THE COURT: Mr. Buschel, you have a motion?
MR. BUSCHEL: No.
THE COURT: Okay, let’s bring in the next juror.
The Hazards of Dancing Around the Edges
Now, in the lawyers’ defense, it is important to note that there was also a comprehensive questionnaire used in this case, and the results of these surveys are not public. So it is possible that the attorneys had more data to inform their choice and also possible that the Defense team could claim that the individual was not fully forthcoming in her questionnaire responses.
But just looking at the oral voir dire questions, it certainly seems that they were reluctant to dig in deeply on the views or experiences of this politically engaged juror. They asked if she wanted to run again and asked whether she worried about the media. Finally, in a fashion that was vague enough that it required the judge to step in, they came close to asking about how these views might affect the case: “Roger Stone is affiliated with the Republican party, Donald Trump. You understand what I’m saying and getting at?” Predictably, when the judge intervened, the question was converted from what should have been a good open-ended question (e.g., “How might your political views and experiences contribute to the way you view a case involving one of President Trump’s associates?”), into a closed-ended “Can You Be Fair” question, which then ends the inquiry.
Reason for Social Media Analysis
I haven’t seen evidence that the juror was especially shy with her views, or that she kept all of her social media set to private. Yet, a conservative blogger was apparently able to unearth social media posts that seemed to come as a surprise to the Defense team once the trial was over. “Now I don’t know if this is a fact,” the President commented with characteristic distancing, “but she had a horrible social media account. The things she said on the account were unbelievable.” If that is true, then it simply underscores the responsibility on the Defense team to have discovered this in advance in order to inform their exercise of strikes. As I’ve written before, social media analyses of potential jurors is now fairly routine and would certainly be called for in a high-profile case like this. If that wasn’t done, then it is no one’s fault but the Defense.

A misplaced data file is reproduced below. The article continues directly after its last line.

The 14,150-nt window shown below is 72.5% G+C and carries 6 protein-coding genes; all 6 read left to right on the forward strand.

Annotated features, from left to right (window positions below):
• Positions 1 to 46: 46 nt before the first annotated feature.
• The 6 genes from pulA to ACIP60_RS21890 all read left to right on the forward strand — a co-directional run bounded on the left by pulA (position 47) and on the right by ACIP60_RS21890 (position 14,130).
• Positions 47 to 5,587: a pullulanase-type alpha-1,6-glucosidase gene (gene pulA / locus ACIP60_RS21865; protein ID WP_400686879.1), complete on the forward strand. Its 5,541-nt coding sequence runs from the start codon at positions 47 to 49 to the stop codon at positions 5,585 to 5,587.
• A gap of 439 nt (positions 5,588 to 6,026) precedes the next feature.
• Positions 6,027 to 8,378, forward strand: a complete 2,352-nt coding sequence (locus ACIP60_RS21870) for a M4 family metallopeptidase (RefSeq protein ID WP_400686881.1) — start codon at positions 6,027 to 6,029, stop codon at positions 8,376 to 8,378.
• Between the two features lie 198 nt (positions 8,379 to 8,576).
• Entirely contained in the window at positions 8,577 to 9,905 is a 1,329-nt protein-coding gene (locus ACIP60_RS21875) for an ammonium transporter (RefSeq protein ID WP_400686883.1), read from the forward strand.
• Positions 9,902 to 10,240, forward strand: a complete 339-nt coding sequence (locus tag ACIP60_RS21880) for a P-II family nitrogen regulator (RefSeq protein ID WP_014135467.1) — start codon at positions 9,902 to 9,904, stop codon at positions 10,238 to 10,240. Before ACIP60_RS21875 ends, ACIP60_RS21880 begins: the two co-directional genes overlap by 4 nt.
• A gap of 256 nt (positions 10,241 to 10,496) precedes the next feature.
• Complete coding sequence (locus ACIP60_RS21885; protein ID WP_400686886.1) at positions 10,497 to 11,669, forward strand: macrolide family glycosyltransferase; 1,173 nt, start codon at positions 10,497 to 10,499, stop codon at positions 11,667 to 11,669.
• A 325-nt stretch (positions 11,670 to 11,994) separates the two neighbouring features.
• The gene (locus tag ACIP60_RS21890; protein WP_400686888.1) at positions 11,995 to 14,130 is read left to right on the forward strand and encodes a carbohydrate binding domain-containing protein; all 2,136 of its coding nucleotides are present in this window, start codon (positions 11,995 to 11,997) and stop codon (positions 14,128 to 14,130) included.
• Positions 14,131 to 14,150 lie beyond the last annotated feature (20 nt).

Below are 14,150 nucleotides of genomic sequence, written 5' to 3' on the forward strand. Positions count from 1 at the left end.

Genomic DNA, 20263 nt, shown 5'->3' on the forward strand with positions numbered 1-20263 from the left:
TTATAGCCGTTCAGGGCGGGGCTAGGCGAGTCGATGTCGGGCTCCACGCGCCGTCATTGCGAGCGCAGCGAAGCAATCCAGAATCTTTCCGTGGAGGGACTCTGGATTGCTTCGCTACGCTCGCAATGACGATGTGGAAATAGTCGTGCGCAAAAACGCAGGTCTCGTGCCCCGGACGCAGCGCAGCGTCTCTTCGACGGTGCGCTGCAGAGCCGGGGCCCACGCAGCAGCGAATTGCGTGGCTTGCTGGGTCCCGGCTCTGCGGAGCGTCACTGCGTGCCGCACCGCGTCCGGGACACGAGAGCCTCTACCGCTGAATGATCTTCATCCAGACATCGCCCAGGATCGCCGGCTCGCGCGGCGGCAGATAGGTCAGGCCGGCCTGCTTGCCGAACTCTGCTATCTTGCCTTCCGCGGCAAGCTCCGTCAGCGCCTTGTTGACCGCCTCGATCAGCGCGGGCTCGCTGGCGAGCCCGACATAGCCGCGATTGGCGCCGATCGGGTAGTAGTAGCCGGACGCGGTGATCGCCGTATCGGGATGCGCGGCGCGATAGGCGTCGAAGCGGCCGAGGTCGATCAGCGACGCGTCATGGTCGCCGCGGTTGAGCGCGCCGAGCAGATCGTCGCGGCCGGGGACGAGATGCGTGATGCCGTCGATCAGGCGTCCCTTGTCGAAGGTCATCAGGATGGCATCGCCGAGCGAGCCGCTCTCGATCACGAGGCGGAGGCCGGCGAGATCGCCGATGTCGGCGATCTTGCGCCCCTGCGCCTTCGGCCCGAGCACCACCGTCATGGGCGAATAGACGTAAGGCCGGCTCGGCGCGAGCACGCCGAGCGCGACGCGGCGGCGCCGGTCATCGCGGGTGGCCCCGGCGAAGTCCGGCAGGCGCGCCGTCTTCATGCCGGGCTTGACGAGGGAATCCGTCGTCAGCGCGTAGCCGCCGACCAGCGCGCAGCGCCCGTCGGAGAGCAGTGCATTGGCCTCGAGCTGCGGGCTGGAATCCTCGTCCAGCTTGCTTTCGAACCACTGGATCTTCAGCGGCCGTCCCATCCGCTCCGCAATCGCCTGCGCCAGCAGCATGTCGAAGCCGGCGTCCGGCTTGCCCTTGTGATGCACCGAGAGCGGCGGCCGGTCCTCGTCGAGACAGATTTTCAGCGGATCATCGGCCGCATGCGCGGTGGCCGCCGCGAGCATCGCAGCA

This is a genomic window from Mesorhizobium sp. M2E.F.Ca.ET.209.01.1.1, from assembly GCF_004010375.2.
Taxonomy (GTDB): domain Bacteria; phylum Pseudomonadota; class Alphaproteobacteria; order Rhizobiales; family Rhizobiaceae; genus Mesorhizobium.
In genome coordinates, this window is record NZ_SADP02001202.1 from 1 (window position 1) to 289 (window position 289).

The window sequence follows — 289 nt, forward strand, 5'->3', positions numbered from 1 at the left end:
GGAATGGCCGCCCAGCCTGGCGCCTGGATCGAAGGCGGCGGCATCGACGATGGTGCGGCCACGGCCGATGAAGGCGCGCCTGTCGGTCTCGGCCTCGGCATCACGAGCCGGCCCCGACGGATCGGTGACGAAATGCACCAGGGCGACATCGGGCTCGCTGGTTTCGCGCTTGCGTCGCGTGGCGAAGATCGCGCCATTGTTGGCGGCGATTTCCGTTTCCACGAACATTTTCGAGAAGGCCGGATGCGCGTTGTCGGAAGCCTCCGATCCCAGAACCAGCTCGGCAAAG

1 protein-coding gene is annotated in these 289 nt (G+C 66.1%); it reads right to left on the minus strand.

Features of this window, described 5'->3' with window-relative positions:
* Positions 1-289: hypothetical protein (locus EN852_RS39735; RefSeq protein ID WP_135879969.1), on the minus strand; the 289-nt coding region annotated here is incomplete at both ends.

Reason to Voir Dire on Subjects the Trial Is Not Supposed to Be About
While I don’t know for sure, I suspect that the reason that both sides were reluctant to dig in too deeply into potential jurors’ views on Trump is that the trial was not supposed to be about Trump. The attorneys might have reasonably feared that they would be sending the wrong message if they signaled too great an interest in political views. But to me, that concern can be counter-productive. There should be a difference between what the trial is about (Stone’s guilt or innocence on the charges, and that’s it) and what the voir dire is about (anything that could impact jurors’ ability to focus on just the former). To me that says that attorneys should be able to take a broad approach in voir dire without worrying that they’re opening doors in the process. In contrast, by exploring views that are ancillary to the charges but which could inappropriately influence jurors, attorneys are trying to use voir dire, and consequent strikes, in order to close those doors. It is correct that the trial is not about whether the jurors like or dislike Trump, but voir dire ought to be able to explore that, if only to identify those for whom the like or dislike is so extreme that it could not be bracketed off.
Ultimately, we will have to wait and see if Roger Stone gets a new trial, or if he gets a pardon. But in the meantime, it is worth noting that his bid for the new trial is based on a view of bias that is too broad and too subject to the Defense attorneys’ control to be the basis for a do-over.
Image credit: Flickr Creative Commons, DonkeyHotey